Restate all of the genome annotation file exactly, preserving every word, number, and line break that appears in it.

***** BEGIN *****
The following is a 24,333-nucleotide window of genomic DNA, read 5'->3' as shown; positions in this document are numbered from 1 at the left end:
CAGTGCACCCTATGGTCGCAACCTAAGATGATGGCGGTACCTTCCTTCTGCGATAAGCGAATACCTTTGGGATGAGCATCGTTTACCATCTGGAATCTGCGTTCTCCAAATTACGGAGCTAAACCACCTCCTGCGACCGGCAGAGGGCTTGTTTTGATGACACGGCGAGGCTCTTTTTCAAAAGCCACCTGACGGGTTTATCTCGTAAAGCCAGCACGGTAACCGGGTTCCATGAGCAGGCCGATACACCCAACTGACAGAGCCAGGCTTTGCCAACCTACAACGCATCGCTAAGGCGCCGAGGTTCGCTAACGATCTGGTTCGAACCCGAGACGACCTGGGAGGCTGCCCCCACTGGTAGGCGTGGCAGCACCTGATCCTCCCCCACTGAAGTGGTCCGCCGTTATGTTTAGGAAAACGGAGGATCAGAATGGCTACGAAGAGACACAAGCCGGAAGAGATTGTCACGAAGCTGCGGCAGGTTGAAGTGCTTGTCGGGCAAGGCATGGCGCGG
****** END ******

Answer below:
The following is a 24,333-nucleotide window of genomic DNA, read 5'->3' as shown; positions in this document are numbered from 1 at the left end:
CAGTGCACCCTATGGTCGCAACCTAAGATGATGGCGGTACCTTCCTTCTGCGATAAGCGAATACCTTTGGGATGAGCATCGTTTACCATCTGGAATCTGCGTTCTCCAAATTACGGAGCTAAACCACCTCCTGCGACCGGCAGAGGGCTTGTTTTGATGACACGGCGAGGCTCTTTTTCAAAAGCCACCTGACGGGTTTATCTCGTAAAGCCAGCACGGTAACCGGGTTCCATGAGCAGGCCGATACACCCAACTGACAGAGCCAGGCTTTGCCAACCTACAACGCATCGCTAAGGCGCCGAGGTTCGCTAACGATCTGGTTCGAACCCGAGACGACCTGGGAGGCTGCCCCCACTGGTAGGCGTGGCAGCACCTGATCCTCCCCCACTGAAGTGGTCCGCCGTTATGTTTAGGAAAACGGAGGATCAGAATGGCTACGAAGAGACACAAGCCGGAAGAGATTGTCACGAAGCTGCGGCAGGTTGAAGTGCTTGTCGGGCAAGGCATGGCGCGG